Junior Consultant
New York, NY

I applied through a recruiter and the process took 4+ weeks - interviewed at ThoughtWorks in August 2013.

Interview Details – Started with outreach from a HR representative calling to see if I was interested in applying. I sent resume, answered a *very* in depth questionnaire on my personality. and was asked to complete a coding question over the next few days. The whole process was great. Everyone was nice, polite but informal, I really did think I wanted to work there.

And that's where things started to get strange. I had about an hour long HR interview after submitting my code. Things were still pleasant, and was told they wanted to fly me to New York for in person interviews at the end. But, part of my work history is for a government contractor and I was told specifically to not bring that up. Suddenly my rep starts talking about the Snowden scandal and how Thoughtworks as a company they stood with him, which was odd considering it was completely out of left field. I listened and did my best to stay neutral on the matter.

Going in for interviews on site was a 2 day process. Day one was a presentation on the company and some on paper tests. Day two was much longer. Everyone was on a different schedule but there were about 4 or 5 interviews in total. Everything from presentations, to technical interviews, to team interviews, to personality discussions. I did my best and when I asked for feedback, got only positive remarks.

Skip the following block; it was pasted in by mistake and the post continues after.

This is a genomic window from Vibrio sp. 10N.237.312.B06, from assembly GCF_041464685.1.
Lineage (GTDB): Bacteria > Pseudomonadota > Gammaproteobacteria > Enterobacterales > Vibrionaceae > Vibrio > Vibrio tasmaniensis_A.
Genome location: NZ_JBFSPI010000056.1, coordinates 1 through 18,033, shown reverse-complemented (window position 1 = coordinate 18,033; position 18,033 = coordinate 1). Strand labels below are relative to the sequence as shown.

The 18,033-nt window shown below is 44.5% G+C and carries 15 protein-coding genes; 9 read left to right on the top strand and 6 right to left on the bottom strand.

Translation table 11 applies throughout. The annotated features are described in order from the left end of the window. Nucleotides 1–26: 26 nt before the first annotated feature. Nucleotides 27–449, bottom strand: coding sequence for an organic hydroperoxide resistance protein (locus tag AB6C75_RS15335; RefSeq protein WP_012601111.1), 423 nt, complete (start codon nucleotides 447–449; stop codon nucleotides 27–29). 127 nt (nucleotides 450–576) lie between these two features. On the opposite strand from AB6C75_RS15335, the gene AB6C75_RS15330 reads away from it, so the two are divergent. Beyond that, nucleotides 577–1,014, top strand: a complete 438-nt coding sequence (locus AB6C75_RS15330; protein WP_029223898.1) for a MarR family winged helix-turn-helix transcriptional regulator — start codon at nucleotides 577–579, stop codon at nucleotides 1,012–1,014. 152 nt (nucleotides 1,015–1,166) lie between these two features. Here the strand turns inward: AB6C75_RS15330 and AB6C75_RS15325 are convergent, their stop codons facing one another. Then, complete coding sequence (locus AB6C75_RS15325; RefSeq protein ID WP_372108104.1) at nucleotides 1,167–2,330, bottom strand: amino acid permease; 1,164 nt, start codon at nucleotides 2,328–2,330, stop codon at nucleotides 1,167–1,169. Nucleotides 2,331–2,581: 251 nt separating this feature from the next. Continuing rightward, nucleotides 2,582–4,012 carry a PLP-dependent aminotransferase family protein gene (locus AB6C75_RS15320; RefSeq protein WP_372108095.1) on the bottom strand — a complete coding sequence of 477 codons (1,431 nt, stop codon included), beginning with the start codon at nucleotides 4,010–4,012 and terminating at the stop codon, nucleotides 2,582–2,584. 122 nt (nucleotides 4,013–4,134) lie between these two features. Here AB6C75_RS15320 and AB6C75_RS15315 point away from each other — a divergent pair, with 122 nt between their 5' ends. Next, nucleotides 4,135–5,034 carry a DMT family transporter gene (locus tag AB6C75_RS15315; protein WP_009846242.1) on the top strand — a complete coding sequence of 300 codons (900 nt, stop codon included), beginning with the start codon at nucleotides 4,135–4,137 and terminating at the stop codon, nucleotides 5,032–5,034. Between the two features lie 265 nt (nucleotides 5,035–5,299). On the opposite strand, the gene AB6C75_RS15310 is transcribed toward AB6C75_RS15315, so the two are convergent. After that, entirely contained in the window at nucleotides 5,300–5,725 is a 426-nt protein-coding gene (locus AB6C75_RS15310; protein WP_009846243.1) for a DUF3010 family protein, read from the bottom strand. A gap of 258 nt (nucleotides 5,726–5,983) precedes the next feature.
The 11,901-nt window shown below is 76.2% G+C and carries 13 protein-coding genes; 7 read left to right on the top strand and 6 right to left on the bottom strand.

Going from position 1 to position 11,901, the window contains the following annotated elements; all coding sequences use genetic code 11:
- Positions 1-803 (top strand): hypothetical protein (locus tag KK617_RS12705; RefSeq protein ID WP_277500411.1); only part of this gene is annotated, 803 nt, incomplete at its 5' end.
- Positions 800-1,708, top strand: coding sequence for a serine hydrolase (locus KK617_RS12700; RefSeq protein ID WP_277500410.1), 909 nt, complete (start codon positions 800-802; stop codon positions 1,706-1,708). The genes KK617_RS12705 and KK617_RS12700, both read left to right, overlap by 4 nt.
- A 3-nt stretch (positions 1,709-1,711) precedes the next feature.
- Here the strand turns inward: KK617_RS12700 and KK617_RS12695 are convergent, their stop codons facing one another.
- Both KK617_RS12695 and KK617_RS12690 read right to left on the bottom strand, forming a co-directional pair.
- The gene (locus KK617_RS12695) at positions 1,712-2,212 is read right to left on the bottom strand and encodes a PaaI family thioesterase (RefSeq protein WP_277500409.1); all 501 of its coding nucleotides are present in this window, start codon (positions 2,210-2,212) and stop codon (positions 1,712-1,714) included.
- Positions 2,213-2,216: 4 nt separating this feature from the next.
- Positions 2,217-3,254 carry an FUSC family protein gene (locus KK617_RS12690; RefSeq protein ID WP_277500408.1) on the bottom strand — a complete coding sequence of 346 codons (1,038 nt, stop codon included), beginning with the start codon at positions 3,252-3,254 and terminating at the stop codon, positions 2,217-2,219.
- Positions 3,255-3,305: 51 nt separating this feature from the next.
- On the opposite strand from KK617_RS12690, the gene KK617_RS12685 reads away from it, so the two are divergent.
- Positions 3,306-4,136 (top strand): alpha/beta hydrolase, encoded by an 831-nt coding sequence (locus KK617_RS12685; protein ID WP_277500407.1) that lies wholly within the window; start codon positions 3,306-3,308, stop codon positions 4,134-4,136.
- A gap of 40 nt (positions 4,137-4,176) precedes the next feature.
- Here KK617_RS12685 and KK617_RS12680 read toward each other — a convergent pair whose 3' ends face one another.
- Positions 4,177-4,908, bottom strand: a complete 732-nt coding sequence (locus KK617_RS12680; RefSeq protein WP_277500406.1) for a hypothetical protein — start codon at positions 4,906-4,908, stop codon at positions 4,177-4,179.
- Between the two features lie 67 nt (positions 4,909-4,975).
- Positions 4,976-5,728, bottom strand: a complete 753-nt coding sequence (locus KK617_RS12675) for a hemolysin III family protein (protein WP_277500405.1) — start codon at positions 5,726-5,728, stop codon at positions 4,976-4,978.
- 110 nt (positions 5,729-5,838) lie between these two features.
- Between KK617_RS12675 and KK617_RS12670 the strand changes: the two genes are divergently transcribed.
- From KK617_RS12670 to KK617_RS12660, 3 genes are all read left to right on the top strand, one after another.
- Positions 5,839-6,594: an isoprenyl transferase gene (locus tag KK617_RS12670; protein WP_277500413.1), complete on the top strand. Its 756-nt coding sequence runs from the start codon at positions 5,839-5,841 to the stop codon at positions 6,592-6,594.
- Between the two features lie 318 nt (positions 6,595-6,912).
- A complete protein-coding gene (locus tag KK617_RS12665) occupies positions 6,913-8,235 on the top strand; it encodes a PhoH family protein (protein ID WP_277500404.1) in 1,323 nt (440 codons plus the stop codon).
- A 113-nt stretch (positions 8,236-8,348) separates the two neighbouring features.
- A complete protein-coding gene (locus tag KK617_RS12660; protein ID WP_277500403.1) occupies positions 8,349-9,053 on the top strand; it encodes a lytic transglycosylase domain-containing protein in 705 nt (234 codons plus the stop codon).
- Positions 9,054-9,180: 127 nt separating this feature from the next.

The personality discussion I think is where I faltered. Like I've said, everyone I met that day was extremely nice until that point. My interviewer here however, was abrasive and downright rude. I did my best to be polite and honest, but I went back to my hotel and cried after finishing that day. Which is absolutely outside of my personality. Regardless of your interviewer, expect to be grilled. They go over your answers to your personality questionnaire from the preliminary levels and ask you why you wrote what you did. And why you think that way. And why Thoughtworks should bother hiring someone that thinks that way. The only advice I'll offer is that they don't want to hear anything but the truth. Don't bother doing anything else. Finally, there was an exit interview.

The *worst* part of it was how they got back to me. The HR representative I'd been speaking to left me a voicemail. The rejection was incredibly unprofessional. She stuttered through the whole thing, said she had "bad news" without explaining, and then hung up without so much as a goodbye. I sent a follow up email thanking her for her time. About 3 months later I get contacted by *the same* recruiter to start the process over again. When I explained I'd already been through they apologized and said they still weren't interested and there had been a filing error.

Interview Question – Know what the word meritocracy means. Fully.   Answer Question


3 people found this helpful

No Offer

Neutral Experience

Difficult Interview

Junior Consultant Interview

Junior Consultant
Chicago, IL

I applied online and the process took 2 days - interviewed at ThoughtWorks in December 2013.